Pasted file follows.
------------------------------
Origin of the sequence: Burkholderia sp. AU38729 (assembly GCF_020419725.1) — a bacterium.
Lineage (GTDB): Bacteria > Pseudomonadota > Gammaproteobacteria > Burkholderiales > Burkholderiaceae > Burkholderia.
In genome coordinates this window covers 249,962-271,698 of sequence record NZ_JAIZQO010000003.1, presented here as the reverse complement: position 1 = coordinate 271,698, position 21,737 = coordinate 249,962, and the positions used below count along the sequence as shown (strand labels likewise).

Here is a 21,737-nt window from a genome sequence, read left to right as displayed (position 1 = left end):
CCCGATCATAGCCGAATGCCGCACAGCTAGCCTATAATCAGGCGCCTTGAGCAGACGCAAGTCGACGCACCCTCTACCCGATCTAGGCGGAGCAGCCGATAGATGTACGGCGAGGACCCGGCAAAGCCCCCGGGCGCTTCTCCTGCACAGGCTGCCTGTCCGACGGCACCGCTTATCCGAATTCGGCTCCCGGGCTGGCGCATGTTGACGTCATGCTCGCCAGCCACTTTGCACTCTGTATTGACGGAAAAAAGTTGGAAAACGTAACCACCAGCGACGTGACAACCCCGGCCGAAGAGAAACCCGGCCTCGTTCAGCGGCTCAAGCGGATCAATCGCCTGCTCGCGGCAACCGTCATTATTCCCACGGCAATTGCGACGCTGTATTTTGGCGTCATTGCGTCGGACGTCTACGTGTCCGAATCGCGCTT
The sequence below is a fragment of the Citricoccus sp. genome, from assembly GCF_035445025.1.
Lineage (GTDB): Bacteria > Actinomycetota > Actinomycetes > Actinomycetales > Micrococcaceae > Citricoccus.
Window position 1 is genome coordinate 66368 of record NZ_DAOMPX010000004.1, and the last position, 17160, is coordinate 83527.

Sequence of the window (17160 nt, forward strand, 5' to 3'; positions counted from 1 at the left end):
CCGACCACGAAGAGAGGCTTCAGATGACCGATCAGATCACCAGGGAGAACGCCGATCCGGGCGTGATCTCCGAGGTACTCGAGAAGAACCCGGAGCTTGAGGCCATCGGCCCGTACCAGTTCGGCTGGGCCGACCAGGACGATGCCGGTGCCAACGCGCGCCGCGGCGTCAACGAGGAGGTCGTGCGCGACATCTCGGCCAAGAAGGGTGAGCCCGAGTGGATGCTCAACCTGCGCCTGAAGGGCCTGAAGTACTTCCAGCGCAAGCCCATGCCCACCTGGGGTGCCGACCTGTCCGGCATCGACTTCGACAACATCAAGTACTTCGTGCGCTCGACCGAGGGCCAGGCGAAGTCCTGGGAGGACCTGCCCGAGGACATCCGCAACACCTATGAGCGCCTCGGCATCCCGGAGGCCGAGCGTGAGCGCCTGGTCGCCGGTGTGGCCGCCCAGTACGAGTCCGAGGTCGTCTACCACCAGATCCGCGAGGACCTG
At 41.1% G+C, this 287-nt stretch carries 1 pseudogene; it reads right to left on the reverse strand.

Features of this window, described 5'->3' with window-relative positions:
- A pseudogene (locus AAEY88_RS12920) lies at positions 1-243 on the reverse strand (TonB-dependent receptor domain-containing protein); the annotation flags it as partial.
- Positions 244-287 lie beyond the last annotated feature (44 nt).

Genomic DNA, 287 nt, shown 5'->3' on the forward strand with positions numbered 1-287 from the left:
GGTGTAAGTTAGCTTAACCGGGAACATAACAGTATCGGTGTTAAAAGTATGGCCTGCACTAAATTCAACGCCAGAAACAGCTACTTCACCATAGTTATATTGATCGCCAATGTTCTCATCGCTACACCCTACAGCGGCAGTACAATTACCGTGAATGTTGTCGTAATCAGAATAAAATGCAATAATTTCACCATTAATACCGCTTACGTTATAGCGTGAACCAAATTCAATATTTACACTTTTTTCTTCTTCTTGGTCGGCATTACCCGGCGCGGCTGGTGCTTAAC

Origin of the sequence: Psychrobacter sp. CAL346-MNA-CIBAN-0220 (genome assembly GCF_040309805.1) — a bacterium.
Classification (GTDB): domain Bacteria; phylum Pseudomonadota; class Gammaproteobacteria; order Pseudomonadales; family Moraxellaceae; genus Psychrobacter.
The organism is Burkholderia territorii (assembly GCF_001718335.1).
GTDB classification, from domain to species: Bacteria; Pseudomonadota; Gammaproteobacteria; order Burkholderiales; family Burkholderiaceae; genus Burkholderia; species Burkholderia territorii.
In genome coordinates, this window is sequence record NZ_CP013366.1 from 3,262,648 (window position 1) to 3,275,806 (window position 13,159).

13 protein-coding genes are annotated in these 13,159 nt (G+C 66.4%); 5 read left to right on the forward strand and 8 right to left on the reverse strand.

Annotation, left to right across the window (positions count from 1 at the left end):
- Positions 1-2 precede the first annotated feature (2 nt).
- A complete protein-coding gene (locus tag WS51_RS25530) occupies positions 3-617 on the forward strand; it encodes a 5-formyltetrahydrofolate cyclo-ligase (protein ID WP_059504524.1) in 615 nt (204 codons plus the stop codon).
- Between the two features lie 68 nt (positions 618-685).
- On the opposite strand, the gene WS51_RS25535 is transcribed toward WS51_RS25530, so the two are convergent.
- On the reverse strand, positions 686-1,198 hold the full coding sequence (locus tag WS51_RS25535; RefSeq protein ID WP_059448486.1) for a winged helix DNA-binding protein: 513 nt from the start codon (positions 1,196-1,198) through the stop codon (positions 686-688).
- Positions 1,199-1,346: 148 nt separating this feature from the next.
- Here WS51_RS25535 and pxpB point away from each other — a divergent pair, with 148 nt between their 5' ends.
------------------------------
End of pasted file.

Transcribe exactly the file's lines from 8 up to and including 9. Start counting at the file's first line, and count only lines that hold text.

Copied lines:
Window position 1 is genome coordinate 66368 of record NZ_DAOMPX010000004.1, and the last position, 17160, is coordinate 83527.

Sequence of the window (17160 nt, forward strand, 5' to 3'; positions counted from 1 at the left end):